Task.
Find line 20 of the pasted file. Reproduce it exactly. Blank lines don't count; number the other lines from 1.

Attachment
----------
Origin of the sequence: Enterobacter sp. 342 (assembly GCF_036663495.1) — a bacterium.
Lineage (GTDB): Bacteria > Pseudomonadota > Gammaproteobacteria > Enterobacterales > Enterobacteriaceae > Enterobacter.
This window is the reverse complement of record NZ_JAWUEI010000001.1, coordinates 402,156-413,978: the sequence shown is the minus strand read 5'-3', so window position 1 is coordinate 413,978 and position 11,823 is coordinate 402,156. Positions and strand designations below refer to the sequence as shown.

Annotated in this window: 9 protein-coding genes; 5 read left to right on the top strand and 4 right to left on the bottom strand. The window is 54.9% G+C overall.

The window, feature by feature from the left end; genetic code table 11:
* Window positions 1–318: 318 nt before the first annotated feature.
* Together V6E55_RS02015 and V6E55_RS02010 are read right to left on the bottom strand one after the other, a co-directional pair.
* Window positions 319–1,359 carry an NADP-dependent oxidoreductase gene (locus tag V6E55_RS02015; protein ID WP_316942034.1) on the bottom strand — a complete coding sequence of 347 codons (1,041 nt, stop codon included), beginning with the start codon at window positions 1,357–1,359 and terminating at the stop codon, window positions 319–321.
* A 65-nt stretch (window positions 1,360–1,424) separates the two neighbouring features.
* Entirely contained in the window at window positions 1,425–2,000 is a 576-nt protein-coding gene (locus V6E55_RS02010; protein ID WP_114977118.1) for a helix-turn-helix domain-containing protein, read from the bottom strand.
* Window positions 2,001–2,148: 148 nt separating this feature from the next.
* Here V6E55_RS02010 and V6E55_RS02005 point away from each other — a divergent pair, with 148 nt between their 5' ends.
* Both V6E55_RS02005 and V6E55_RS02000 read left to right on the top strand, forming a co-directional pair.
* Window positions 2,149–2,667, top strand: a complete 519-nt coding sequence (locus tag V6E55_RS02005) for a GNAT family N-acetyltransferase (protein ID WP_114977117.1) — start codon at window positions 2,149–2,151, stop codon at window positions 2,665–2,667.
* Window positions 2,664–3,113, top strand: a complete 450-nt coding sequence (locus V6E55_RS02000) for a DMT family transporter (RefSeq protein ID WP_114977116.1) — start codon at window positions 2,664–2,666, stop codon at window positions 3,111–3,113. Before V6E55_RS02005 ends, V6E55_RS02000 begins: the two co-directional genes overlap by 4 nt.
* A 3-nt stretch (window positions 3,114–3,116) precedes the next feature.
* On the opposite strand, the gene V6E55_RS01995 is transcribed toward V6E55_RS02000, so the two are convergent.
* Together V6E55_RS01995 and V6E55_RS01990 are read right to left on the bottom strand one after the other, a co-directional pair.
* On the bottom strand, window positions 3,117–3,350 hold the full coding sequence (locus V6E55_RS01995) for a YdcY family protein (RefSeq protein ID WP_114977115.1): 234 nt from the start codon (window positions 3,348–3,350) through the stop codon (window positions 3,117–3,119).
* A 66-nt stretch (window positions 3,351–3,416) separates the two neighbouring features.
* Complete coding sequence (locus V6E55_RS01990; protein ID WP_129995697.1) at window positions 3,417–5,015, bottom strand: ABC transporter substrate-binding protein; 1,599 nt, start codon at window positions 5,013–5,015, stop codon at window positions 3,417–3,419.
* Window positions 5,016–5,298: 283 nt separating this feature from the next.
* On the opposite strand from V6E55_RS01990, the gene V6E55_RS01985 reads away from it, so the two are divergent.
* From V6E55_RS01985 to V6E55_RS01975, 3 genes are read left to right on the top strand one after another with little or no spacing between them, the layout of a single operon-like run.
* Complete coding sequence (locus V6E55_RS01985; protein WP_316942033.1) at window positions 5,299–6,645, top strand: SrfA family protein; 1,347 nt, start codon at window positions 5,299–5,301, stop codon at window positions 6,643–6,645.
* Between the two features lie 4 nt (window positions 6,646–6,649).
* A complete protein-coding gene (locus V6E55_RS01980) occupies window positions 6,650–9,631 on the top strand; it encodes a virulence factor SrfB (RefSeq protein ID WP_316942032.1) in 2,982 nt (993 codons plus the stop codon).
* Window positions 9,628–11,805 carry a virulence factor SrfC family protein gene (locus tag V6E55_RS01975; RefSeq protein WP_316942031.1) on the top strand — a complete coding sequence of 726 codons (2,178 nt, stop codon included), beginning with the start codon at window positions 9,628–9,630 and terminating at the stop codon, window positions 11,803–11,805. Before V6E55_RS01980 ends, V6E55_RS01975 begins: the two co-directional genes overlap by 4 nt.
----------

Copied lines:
* A 66-nt stretch (window positions 3,351–3,416) separates the two neighbouring features.